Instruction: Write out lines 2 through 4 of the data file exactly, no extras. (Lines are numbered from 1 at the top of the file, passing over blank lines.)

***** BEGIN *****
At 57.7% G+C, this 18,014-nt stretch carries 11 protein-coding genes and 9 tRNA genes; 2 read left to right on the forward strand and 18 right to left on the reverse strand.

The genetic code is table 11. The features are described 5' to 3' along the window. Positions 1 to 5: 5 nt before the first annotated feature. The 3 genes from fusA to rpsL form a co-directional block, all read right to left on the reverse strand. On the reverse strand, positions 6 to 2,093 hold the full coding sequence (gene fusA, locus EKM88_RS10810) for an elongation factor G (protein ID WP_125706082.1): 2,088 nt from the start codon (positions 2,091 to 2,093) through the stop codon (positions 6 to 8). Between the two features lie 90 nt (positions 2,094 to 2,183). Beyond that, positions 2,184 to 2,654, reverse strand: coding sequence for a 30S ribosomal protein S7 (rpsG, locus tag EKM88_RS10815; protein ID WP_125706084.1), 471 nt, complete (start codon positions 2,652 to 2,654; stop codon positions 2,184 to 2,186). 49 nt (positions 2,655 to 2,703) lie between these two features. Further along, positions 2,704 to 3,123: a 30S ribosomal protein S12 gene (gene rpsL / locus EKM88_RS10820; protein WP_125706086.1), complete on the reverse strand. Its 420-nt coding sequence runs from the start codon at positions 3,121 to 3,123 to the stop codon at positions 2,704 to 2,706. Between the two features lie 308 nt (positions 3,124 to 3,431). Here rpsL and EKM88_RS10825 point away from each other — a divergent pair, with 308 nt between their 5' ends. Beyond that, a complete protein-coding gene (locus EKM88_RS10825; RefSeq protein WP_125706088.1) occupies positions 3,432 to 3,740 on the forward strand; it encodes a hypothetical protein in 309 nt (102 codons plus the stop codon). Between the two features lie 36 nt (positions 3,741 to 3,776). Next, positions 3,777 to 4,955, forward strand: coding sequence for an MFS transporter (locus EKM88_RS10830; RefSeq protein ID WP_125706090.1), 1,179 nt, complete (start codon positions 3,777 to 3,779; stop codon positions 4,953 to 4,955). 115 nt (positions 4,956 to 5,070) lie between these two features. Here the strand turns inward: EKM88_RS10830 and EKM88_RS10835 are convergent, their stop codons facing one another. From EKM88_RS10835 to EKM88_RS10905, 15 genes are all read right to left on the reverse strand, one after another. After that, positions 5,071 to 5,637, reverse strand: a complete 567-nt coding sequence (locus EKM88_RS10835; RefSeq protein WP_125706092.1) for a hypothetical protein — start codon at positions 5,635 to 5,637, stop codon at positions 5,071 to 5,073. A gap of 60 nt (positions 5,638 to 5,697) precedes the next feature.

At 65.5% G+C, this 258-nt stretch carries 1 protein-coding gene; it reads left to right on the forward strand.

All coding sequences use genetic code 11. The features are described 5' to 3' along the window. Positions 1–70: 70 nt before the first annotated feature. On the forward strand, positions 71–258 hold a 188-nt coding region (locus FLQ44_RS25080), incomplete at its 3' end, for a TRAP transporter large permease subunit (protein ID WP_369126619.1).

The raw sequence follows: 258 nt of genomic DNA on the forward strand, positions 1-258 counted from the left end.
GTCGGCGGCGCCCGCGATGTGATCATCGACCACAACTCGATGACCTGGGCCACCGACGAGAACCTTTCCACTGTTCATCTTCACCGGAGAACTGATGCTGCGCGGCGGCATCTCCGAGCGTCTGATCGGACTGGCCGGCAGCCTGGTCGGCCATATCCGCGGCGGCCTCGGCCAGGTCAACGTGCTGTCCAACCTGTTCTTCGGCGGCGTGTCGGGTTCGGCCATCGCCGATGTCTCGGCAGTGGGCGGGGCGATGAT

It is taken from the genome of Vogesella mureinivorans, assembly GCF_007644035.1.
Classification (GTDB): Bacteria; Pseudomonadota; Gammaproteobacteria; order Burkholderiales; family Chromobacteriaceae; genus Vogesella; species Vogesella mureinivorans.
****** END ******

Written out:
The genetic code is table 11. The features are described 5' to 3' along the window. Positions 1 to 5: 5 nt before the first annotated feature. The 3 genes from fusA to rpsL form a co-directional block, all read right to left on the reverse strand. On the reverse strand, positions 6 to 2,093 hold the full coding sequence (gene fusA, locus EKM88_RS10810) for an elongation factor G (protein ID WP_125706082.1): 2,088 nt from the start codon (positions 2,091 to 2,093) through the stop codon (positions 6 to 8). Between the two features lie 90 nt (positions 2,094 to 2,183). Beyond that, positions 2,184 to 2,654, reverse strand: coding sequence for a 30S ribosomal protein S7 (rpsG, locus tag EKM88_RS10815; protein ID WP_125706084.1), 471 nt, complete (start codon positions 2,652 to 2,654; stop codon positions 2,184 to 2,186). 49 nt (positions 2,655 to 2,703) lie between these two features. Further along, positions 2,704 to 3,123: a 30S ribosomal protein S12 gene (gene rpsL / locus EKM88_RS10820; protein WP_125706086.1), complete on the reverse strand. Its 420-nt coding sequence runs from the start codon at positions 3,121 to 3,123 to the stop codon at positions 2,704 to 2,706. Between the two features lie 308 nt (positions 3,124 to 3,431). Here rpsL and EKM88_RS10825 point away from each other — a divergent pair, with 308 nt between their 5' ends. Beyond that, a complete protein-coding gene (locus EKM88_RS10825; RefSeq protein WP_125706088.1) occupies positions 3,432 to 3,740 on the forward strand; it encodes a hypothetical protein in 309 nt (102 codons plus the stop codon). Between the two features lie 36 nt (positions 3,741 to 3,776). Next, positions 3,777 to 4,955, forward strand: coding sequence for an MFS transporter (locus EKM88_RS10830; RefSeq protein ID WP_125706090.1), 1,179 nt, complete (start codon positions 3,777 to 3,779; stop codon positions 4,953 to 4,955). 115 nt (positions 4,956 to 5,070) lie between these two features. Here the strand turns inward: EKM88_RS10830 and EKM88_RS10835 are convergent, their stop codons facing one another. From EKM88_RS10835 to EKM88_RS10905, 15 genes are all read right to left on the reverse strand, one after another. After that, positions 5,071 to 5,637, reverse strand: a complete 567-nt coding sequence (locus EKM88_RS10835; RefSeq protein WP_125706092.1) for a hypothetical protein — start codon at positions 5,635 to 5,637, stop codon at positions 5,071 to 5,073. A gap of 60 nt (positions 5,638 to 5,697) precedes the next feature.

At 65.5% G+C, this 258-nt stretch carries 1 protein-coding gene; it reads left to right on the forward strand.

All coding sequences use genetic code 11. The features are described 5' to 3' along the window. Positions 1–70: 70 nt before the first annotated feature. On the forward strand, positions 71–258 hold a 188-nt coding region (locus FLQ44_RS25080), incomplete at its 3' end, for a TRAP transporter large permease subunit (protein ID WP_369126619.1).